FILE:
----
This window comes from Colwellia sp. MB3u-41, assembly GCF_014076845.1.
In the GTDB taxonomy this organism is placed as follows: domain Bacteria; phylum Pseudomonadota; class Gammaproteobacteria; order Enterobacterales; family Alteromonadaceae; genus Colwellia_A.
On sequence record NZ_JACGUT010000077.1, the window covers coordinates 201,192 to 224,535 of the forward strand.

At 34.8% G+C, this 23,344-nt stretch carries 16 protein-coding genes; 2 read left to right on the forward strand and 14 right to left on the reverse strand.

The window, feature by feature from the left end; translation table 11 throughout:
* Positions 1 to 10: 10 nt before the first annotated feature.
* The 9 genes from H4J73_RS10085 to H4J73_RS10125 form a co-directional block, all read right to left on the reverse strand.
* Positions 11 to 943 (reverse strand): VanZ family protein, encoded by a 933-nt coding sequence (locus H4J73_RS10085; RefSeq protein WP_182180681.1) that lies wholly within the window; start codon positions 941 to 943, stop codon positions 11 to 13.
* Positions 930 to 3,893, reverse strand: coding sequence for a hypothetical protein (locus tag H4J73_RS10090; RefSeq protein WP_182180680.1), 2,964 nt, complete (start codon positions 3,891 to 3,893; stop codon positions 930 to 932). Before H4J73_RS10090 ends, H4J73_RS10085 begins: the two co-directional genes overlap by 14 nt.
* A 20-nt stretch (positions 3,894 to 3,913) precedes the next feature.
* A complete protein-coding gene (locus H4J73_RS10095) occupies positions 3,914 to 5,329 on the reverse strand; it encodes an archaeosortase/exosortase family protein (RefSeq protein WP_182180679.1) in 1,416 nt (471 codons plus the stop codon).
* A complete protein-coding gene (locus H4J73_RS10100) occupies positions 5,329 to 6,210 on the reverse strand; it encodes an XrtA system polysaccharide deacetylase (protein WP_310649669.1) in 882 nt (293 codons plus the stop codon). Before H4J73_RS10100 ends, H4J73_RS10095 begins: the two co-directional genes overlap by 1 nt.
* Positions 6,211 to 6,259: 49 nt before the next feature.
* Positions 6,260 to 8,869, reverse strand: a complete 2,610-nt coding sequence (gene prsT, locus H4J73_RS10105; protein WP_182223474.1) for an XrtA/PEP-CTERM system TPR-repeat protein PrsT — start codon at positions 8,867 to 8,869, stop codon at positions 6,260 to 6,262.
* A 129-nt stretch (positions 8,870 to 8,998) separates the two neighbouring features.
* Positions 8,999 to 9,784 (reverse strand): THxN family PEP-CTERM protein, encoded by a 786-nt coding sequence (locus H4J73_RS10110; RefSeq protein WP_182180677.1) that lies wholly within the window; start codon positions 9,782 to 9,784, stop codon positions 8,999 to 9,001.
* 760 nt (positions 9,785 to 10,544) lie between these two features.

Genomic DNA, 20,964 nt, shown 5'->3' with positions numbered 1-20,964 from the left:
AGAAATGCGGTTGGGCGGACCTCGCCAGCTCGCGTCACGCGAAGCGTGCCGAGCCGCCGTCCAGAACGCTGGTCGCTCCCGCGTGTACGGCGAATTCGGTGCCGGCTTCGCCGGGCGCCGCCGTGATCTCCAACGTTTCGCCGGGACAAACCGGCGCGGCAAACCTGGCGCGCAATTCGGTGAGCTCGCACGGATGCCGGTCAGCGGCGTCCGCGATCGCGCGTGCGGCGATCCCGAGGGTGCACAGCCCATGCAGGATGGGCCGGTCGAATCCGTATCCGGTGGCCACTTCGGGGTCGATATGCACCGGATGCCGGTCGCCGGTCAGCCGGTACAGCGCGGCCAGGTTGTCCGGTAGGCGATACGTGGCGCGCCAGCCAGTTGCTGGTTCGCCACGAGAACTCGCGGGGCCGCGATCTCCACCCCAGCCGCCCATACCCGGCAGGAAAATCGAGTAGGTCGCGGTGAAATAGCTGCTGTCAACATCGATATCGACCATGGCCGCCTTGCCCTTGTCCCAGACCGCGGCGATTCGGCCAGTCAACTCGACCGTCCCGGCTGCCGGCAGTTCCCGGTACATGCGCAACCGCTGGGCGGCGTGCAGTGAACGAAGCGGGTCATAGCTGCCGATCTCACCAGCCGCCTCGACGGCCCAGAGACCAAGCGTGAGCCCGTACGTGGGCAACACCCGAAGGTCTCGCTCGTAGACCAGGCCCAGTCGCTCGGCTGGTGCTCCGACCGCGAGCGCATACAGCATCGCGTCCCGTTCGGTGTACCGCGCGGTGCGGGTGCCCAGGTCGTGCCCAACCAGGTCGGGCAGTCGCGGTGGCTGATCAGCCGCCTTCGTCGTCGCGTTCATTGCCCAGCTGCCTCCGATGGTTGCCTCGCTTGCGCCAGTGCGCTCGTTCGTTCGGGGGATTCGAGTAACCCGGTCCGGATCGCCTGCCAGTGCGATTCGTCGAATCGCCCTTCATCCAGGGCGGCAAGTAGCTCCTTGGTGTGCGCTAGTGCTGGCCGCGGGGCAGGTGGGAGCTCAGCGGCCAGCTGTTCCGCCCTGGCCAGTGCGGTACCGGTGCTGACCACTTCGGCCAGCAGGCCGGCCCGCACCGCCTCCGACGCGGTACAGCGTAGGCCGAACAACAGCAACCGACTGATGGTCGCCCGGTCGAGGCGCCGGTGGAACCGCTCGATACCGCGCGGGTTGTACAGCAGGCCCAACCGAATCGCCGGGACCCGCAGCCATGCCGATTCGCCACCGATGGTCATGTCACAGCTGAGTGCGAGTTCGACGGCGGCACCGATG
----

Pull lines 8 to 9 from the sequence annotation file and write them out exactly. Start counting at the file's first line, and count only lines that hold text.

* Positions 11 to 943 (reverse strand): VanZ family protein, encoded by a 933-nt coding sequence (locus H4J73_RS10085; RefSeq protein WP_182180681.1) that lies wholly within the window; start codon positions 941 to 943, stop codon positions 11 to 13.
* Positions 930 to 3,893, reverse strand: coding sequence for a hypothetical protein (locus tag H4J73_RS10090; RefSeq protein WP_182180680.1), 2,964 nt, complete (start codon positions 3,891 to 3,893; stop codon positions 930 to 932). Before H4J73_RS10090 ends, H4J73_RS10085 begins: the two co-directional genes overlap by 14 nt.